This recipe calls for “Corzetti” which look like little coins or medallions. I do not own a stamp for this process, so my Corzetti are naked. Just your basic little coins, rather symbolic of the basic way I cook.
As for making pasta, it is easier than you think and utterly delicious. Try it.
Or buy it. Either way, this is delicious.
If you’re making the pasta, here’s how I do it. I place the flour in my food processor, make a little well in the middle and add the eggs and milk.
I process, pulsing, just a few times, until the mixture is granular, like coarse cornmeal.
I dump the dough out on my countertop and with my hands, push the dough together into a ball.
At this point, I cover it with a damp towel and let it rest for about 20 minutes. This is a good time to make the Ricotta mixture which will coat the little Corzettis and make them utterly divine.
½ cup soft goat cheese
1 cup fresh ricotta, drained
¼ teaspoon freshly grated nutmeg
½ cup freshly grated pecorino romano
3 tablespoons marjoram (we’re not fans of this herb, so I used fresh Italian parsley) (diced – and I actually used about 4-5 T of the parsley)
3 tablespoons oregano, straight from the garden (diced)
3 tablespoons basil, straight from Trader Joe’s (shirred)
Salt and black pepper to taste
Drizzle of olive oil
In a large bowl, soften the goat cheese and mix with the ricotta, nutmeg, the pecorino romano, the herbs and the salt and pepper. To thin this mixture, you’re going to add some of the pasta water just before draining the…corzetti.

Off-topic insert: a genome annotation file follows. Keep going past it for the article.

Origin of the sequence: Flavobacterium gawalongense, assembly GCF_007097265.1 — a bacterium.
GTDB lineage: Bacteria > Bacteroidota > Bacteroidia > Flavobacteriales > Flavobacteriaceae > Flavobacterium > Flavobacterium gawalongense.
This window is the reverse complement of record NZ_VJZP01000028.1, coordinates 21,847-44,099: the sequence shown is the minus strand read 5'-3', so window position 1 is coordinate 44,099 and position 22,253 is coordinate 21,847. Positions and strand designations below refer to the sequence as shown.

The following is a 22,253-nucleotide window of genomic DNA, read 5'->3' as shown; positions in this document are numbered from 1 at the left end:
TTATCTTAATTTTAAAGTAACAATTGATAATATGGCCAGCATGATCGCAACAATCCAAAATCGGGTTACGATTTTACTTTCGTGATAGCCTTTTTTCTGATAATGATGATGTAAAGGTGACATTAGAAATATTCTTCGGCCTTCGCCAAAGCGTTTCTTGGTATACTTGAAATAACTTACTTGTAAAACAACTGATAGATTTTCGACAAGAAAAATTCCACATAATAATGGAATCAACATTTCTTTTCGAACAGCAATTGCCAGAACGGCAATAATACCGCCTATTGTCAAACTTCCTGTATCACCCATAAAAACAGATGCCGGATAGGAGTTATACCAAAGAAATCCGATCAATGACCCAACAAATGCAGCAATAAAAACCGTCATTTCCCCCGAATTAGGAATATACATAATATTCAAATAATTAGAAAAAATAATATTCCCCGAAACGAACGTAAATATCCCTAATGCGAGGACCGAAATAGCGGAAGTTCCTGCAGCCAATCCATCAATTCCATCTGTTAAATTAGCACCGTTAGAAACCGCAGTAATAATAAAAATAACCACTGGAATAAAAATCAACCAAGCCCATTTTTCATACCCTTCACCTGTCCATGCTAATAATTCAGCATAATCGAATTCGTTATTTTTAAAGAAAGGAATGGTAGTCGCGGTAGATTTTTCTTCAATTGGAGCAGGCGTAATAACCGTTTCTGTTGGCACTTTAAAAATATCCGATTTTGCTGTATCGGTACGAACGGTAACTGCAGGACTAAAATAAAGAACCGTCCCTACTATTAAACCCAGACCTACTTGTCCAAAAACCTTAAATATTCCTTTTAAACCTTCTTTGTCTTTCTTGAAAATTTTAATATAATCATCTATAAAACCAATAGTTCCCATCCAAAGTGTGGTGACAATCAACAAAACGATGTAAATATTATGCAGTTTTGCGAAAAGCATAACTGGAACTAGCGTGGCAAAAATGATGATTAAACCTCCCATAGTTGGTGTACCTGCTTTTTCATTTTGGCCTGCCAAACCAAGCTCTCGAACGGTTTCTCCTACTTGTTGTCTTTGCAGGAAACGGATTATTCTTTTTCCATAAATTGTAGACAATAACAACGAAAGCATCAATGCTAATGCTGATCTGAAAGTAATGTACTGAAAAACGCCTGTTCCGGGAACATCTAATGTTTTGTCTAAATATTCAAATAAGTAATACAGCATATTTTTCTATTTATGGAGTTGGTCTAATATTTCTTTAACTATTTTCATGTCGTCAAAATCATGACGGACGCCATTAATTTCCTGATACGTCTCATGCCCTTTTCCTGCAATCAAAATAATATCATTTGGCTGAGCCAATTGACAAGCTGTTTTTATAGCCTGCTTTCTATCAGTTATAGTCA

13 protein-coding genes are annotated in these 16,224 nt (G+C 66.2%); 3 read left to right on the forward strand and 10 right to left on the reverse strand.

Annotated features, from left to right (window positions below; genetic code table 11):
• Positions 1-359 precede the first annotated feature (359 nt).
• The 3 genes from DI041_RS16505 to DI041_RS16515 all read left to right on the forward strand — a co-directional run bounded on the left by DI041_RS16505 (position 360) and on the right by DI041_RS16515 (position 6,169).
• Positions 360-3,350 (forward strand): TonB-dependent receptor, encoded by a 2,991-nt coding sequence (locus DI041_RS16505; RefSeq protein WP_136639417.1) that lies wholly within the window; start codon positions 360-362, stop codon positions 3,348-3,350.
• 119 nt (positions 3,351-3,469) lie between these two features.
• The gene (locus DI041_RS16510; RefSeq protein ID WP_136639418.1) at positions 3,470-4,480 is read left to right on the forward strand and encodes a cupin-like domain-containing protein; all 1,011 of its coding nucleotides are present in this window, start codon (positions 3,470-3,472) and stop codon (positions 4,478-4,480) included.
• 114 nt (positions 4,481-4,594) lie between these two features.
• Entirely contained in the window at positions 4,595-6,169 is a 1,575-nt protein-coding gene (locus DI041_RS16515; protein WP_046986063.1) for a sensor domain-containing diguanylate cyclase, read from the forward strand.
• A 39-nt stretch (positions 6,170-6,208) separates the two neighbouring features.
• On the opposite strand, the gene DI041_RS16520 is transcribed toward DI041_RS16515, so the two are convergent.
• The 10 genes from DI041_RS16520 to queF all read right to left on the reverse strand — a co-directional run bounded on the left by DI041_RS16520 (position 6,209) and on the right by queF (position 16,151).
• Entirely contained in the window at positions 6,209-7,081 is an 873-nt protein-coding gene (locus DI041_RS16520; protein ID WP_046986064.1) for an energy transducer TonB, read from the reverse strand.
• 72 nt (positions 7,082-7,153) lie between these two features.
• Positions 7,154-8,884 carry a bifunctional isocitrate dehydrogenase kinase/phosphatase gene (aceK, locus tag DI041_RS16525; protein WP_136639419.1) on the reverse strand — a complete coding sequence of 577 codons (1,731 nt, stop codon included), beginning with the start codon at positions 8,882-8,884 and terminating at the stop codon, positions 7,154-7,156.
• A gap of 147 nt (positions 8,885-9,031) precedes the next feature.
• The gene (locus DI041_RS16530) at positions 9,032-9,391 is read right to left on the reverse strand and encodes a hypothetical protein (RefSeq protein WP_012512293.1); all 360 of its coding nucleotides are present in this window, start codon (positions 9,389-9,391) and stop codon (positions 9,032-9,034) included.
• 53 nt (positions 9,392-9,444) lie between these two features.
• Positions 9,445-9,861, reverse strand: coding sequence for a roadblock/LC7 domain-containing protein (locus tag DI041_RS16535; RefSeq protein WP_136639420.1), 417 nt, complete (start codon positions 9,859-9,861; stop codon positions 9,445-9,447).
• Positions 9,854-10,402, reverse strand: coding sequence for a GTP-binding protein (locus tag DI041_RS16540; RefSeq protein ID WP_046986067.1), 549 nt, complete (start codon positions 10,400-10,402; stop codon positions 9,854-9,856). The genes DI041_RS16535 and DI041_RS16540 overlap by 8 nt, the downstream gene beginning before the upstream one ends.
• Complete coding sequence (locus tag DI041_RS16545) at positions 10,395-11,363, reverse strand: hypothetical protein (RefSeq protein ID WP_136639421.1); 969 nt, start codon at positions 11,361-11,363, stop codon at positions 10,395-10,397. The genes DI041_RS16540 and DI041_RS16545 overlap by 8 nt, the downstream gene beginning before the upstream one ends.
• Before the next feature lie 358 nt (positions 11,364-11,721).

After the pasta has been resting, knead a few times and get ready to roll. Working with a piece of dough about the size of a lemon, begin to work the dough through your pasta machine. I use a Bialetti which I believe are not longer made. It’s like a traditional Atlas pasta machine but it has a motor, so your hands are free as you are rolling the dough.
You work the dough through the widest part of the roller, folding and reworking through the roller, until the dough becomes elastic as the gluten develops. You’ll probably want to rub the dough with flour on both sides, depending on the humidity in your kitchen. It takes at least 6 runs to get it ready to roll out to a thinner consistency.
Once the dough is smooth and elastic, tighten the roller one or two notches (on my Bialetti I go from 6 to 4) and roll the dough through, catching it on the other side.
Then crank it down again, to 2 for Corzetti. Then, I take the pieces of pasta and lay then down on cookie sheets or your counter, and dust them with Wondra flour (which is granular and sinks to the bottom of the pot when cooking.)
After the pasta has been rolled into sheets, I used a cookie cutter and punched out the little “corzetti” coins. Continuously, I dust with Wondra to keep the dough from sticking.
You are ready to rock and roll.
Get that water boiling. 8 quarts with 2 tablespoons salt.
Once the water is at a rollicking full boil, add the pasta and cook until al dente. About 4-5 minutes in my corner of the world.
While the pasta is cooking, ladle out some of the pasta water and thin your cheese/herb mixture until a nice consistency to coat the pasta.
Drain the pasta….toss into the bowl with the cheese mixture.
Dust with extra pecorino romano and…celebrate! You will not believe how delicious this is.
And thank you for singing, the crew of “The Chew.”